The Malaysia-based U.S. Orion, the first U.S. asset to join the hunt, yesterday flew its eighth mission, heading southwest from Subang air base outside Kuala Lumpur to scour 43,000 square nautical miles of the Indian Ocean. Time over target: six hours. Call-sign: Rescue 71.
For a crew trained to identify ships and submarines, it’s tough not knowing what to look for, said Brandon Yaeger, 21, an acoustic operator on the aircraft who joined the U.S. Navy three years ago.
“It could be pieces or it could be a vest,” he said. “My eyes are going crazy staring at the ocean.”
Investigators have determined the Beijing-bound flight from Kuala Lumpur was deliberately steered off course to the west and flown seven hours into open ocean at cruising speed. Whoever was piloting the jetliner turned off the plane’s transponder, which helps radar pinpoint location, and a text-to-ground messaging system.
The only information investigators had to locate the plane consisted of hourly pings to a satellite that contained data only on the plane’s identity.
Investigators said March 15 that the plane’s last transmission probably came from the Indian Ocean, though until today Malaysian authorities were talking about also searching a potential northern route over land toward Kazakhstan.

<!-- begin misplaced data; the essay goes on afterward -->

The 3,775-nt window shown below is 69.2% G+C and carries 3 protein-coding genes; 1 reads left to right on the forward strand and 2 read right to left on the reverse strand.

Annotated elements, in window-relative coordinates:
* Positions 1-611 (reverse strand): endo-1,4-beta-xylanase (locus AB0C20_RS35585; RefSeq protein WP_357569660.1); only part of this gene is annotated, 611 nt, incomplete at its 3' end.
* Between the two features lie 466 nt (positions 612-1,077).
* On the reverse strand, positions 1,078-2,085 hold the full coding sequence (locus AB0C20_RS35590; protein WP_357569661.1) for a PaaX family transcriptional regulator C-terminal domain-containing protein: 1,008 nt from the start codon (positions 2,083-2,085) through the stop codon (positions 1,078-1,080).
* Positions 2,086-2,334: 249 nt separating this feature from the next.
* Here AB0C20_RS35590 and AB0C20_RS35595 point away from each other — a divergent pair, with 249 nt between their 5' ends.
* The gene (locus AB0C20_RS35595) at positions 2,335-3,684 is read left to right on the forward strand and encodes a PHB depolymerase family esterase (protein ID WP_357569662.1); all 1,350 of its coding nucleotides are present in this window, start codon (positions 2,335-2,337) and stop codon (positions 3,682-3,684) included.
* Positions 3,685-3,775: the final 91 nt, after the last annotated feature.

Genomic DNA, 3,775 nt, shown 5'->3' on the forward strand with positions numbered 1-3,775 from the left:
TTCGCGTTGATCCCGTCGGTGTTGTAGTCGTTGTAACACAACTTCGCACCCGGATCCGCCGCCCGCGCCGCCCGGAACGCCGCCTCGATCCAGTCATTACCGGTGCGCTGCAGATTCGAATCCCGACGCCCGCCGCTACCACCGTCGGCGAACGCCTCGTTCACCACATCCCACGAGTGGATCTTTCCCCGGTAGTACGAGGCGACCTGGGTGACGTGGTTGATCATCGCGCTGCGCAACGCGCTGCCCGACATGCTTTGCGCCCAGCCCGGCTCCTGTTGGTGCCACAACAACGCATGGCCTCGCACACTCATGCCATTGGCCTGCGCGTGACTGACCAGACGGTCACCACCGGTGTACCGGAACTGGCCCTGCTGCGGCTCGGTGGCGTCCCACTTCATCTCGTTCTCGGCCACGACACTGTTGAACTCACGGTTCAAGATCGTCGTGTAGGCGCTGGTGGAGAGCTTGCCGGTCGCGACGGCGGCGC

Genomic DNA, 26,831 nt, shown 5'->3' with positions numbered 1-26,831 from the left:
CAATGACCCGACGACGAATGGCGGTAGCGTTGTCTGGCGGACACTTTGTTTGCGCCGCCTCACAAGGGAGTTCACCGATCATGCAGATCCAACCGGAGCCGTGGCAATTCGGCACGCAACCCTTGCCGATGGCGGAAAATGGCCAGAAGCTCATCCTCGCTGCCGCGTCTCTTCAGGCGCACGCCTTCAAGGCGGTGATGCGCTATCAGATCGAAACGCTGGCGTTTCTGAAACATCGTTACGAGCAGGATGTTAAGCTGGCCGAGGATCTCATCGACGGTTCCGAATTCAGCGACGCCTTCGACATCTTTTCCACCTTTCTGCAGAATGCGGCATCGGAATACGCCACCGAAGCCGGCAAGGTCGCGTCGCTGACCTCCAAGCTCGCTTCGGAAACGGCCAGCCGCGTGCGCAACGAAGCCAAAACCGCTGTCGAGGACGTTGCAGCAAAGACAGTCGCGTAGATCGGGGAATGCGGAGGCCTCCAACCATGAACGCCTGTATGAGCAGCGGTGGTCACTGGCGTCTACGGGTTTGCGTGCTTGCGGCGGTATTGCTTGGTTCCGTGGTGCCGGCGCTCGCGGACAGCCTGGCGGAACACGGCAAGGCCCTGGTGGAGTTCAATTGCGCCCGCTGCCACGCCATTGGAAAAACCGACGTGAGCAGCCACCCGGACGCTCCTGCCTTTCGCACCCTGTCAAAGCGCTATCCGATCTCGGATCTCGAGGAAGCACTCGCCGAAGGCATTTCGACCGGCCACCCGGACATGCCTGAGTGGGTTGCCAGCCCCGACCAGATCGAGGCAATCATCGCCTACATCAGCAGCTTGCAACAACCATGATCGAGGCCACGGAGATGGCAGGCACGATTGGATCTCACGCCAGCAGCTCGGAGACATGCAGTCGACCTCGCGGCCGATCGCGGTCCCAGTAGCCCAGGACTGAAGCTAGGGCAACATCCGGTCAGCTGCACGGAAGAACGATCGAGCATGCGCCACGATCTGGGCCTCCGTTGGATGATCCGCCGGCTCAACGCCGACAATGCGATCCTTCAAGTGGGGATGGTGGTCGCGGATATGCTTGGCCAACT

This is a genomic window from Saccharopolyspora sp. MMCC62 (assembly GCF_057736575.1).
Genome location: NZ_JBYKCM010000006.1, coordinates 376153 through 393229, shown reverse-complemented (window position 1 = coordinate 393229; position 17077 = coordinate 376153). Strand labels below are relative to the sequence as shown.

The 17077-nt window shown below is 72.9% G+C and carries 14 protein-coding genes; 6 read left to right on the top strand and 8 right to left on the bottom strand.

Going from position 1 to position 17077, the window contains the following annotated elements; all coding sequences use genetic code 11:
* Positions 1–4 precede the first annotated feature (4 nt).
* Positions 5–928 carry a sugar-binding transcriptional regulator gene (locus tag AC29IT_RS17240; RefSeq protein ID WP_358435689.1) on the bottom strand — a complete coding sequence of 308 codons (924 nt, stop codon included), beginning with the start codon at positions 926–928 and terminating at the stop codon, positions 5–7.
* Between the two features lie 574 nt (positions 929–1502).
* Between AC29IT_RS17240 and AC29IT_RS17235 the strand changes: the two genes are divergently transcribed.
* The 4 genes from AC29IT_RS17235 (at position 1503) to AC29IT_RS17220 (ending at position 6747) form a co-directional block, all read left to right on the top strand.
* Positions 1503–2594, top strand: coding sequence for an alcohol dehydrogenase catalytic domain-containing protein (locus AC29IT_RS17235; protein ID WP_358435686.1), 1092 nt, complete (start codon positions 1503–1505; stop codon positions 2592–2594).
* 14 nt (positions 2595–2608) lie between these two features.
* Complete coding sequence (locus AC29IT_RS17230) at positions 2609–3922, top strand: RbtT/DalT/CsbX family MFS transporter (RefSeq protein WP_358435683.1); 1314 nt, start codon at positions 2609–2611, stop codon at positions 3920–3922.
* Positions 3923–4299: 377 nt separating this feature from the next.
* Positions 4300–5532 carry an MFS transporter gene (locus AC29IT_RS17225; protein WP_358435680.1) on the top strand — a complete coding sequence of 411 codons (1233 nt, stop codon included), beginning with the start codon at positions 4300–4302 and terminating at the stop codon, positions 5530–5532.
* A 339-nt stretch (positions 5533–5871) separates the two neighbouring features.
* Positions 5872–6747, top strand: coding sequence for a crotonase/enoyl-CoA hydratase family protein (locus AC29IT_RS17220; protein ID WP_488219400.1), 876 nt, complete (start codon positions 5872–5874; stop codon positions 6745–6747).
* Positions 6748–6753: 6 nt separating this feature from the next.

Najib’s comments triggered accusations by a group representing Chinese passengers’ families that Malaysia was “delaying, hiding and covering up the truth.”
The best clues about who or what brought down Flight 370 would come from the two flight recorders, which pick up cockpit conversations as well as flight data. The so-called black boxes, which are actually bright orange to help find them in wreckage, emit pings for 30 days after becoming immersed in water.
While black boxes are designed to withstand depths of 20,000 feet and may work in even deeper water, the range of the pings is a mile, according to manuals from Honeywell International Inc., the maker of the equipment.
Without a signal from the boxes, finding the recorders will be a daunting quest, a task experienced by the search teams for Air France 447, which went down midway across the Atlantic Ocean in 2009. While debris was found within days of the crash and the flight path was known, it took investigators another two years to retrieve the recorders from the bottom of the sea.
The three French aircraft-accident investigators who went to Malaysia a week ago to provide advice on locating MAS370 returned to France over the weekend, the French BEA investigation bureau said in a statement yesterday.
“Such a vast area does not, at present, make it feasible to conduct undersea searches,” the BEA said in the release. “An undersea phase to localize the aeroplane from flight MH 370 could only be launched if the operations under way today enable a more limited search area to be defined than the current search areas.”
The P3 Orion crew’s biggest enemy is the weather, which can lay down a blanket of blinding clouds, said Chief Warrant Officer Jorge Guilloty, 34, the mission commander.
Its primary tool is radar.
“I’m the big picture,” said Francis Enriquez, 38, an air crewman first class from Florida who runs the plane’s radar, camera and metal detector from a booth in the cabin above the wing. “I can see in excess of 180 miles.”
All the same, the final tally after the six-hour search came to 52 fishing boats, one container ship and no trace of Flight 370.